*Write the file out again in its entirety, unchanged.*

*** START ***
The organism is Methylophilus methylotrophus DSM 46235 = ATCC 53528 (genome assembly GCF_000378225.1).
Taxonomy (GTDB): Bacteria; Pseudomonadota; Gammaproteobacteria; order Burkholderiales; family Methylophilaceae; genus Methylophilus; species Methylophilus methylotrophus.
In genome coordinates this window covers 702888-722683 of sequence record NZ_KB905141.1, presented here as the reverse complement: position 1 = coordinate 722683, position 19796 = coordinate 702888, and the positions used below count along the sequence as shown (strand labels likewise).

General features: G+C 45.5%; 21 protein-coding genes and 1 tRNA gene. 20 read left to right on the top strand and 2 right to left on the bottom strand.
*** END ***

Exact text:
The organism is Methylophilus methylotrophus DSM 46235 = ATCC 53528 (genome assembly GCF_000378225.1).
Taxonomy (GTDB): Bacteria; Pseudomonadota; Gammaproteobacteria; order Burkholderiales; family Methylophilaceae; genus Methylophilus; species Methylophilus methylotrophus.
In genome coordinates this window covers 702888-722683 of sequence record NZ_KB905141.1, presented here as the reverse complement: position 1 = coordinate 722683, position 19796 = coordinate 702888, and the positions used below count along the sequence as shown (strand labels likewise).

General features: G+C 45.5%; 21 protein-coding genes and 1 tRNA gene. 20 read left to right on the top strand and 2 right to left on the bottom strand.